The fascination of Attlee is that a man who was himself basically small C conservative all his life oversaw such radical change. Bew points out how Attlee would use the institutions to bring about real change in people’s lives, rather than destroying those bodies. He was foremost a pragmatist and realist, not a dreamer.

Perhaps the best example of Attlee’s conservatism was his lifelong devotion to public schools, born of his own childhood at Haileybury. The 1945 Labour government probably had the best chance of sweeping away the public schools forever but declined to do so. This was in part due to Attlee, who called for the public schools to “not be killed but adapted.”

Bew also brings out Attlee’s supreme skill at managing the Labour Party, harnessing the diverse skills of the likes of Herbert Morrison, Ernie Bevin, Aneuran Bevan, Hugh Dalton and Stafford Cripps for the common good of the party and country.

The leader had to deal with the constant left right battles that have marked the Labour Party down the years. The left led by Bevan was particularly critical of the leadership in the wartime coalition. The hostilities simmered during time in government, but Attlee was able to keep the actors together bringing about radical change in society.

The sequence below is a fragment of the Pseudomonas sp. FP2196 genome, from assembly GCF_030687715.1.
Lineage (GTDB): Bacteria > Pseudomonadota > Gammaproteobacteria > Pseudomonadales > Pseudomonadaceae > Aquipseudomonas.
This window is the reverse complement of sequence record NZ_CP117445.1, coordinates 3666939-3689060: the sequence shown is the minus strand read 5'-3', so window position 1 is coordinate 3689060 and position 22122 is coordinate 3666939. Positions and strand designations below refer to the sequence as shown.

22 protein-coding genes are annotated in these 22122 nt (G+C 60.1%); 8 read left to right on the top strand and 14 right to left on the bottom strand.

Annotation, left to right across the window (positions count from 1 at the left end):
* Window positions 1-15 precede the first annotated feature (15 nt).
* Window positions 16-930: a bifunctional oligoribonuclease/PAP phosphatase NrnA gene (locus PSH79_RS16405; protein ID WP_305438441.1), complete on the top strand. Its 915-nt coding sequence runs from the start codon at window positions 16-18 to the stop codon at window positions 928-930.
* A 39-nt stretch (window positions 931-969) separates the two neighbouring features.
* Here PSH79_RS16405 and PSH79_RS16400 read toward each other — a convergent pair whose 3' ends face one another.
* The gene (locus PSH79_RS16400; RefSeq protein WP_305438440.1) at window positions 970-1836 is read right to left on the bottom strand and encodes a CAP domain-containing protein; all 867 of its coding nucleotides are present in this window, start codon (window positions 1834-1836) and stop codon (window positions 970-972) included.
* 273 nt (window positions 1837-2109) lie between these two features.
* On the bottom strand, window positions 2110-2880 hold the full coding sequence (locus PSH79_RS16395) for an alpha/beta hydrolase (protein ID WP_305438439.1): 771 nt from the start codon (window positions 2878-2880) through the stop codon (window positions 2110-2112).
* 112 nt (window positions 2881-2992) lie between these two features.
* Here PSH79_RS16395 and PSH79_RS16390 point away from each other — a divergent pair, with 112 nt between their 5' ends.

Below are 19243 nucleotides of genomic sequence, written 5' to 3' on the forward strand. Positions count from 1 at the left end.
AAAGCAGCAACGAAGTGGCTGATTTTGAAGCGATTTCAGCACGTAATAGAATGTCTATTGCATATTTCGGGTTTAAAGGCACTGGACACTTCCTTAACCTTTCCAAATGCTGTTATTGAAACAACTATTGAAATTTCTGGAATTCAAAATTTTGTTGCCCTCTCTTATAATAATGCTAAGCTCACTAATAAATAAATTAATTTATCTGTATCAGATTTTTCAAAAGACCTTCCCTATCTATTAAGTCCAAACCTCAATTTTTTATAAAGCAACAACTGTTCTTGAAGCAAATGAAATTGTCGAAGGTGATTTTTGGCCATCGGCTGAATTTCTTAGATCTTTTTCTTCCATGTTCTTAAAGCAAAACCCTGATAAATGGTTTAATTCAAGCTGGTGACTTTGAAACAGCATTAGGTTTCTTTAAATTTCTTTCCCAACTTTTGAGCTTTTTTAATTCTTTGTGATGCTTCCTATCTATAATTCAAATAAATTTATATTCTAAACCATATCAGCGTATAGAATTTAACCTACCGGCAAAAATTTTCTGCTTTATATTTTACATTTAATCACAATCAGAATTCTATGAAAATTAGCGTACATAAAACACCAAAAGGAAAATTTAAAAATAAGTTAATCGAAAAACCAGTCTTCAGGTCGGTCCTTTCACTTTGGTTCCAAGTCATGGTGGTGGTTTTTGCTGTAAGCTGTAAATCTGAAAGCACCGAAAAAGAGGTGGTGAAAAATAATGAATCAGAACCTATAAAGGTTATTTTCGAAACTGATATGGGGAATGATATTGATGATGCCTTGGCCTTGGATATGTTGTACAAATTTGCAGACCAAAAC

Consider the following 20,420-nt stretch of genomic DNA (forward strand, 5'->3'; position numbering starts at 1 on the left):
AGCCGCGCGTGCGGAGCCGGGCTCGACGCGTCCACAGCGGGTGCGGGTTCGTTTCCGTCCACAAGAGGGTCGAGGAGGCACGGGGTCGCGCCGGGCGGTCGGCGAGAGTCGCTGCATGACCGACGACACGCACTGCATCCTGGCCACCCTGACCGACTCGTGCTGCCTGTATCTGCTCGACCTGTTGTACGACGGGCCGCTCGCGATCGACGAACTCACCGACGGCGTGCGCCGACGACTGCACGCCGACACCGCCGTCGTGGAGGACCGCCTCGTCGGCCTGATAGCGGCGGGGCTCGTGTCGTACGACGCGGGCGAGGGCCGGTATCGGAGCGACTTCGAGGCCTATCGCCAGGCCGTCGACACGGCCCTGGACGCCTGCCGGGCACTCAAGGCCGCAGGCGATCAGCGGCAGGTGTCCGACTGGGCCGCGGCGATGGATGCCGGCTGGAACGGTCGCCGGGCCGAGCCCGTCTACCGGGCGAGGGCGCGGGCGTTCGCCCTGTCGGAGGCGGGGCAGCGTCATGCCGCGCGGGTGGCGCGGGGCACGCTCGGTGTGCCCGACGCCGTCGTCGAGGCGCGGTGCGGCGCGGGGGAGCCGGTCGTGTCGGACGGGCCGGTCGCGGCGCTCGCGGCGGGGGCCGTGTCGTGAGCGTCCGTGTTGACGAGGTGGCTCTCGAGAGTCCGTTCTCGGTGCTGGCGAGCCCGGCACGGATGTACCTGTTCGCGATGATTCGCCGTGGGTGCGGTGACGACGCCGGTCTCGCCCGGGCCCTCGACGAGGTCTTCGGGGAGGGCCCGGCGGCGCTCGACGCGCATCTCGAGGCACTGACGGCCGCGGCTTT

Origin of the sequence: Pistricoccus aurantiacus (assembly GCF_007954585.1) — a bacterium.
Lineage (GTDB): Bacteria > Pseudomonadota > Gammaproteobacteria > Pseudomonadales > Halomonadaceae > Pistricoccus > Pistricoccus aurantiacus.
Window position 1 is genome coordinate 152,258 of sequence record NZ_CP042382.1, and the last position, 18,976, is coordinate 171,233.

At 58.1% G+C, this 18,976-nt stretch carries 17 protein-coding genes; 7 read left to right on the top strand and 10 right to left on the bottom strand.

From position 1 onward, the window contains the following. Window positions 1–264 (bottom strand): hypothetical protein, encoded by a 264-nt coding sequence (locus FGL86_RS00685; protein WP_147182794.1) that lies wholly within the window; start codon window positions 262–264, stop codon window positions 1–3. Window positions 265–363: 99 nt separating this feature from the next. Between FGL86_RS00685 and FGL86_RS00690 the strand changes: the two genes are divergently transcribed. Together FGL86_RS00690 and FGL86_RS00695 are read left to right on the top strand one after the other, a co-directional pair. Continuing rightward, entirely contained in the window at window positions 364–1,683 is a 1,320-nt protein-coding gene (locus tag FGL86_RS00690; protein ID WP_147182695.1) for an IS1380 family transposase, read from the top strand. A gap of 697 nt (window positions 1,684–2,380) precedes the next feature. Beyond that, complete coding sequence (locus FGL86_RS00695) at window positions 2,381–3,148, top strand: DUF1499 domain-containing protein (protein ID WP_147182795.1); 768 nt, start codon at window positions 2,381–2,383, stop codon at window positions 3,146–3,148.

Once Attlee was gone one of the many civil wars in the party broke out with the right being led by Hugh Gaitskell facing the left led by Aneurin Bevan.

At the start of the book Bew seeks to set Attlee in a Labour context, in doing so he dismisses any parallels some might like to draw with Jeremy Corbyn. At the start, this was off putting, however by the end it was possible to see that the author was right with his analysis. Corbyn is no Attlee. Both men share basic socialist principles but Attlee was a master of managing the party both in and outside Parliament.

Where there maybe a parallel is Attlee, the quiet man who was pilloried by Labour’s big beasts and the media generally, but came good. By the post war period, Attlee’s personal ratings with the public were high, a man who could be trusted and depended upon. He became Labour biggest electoral asset.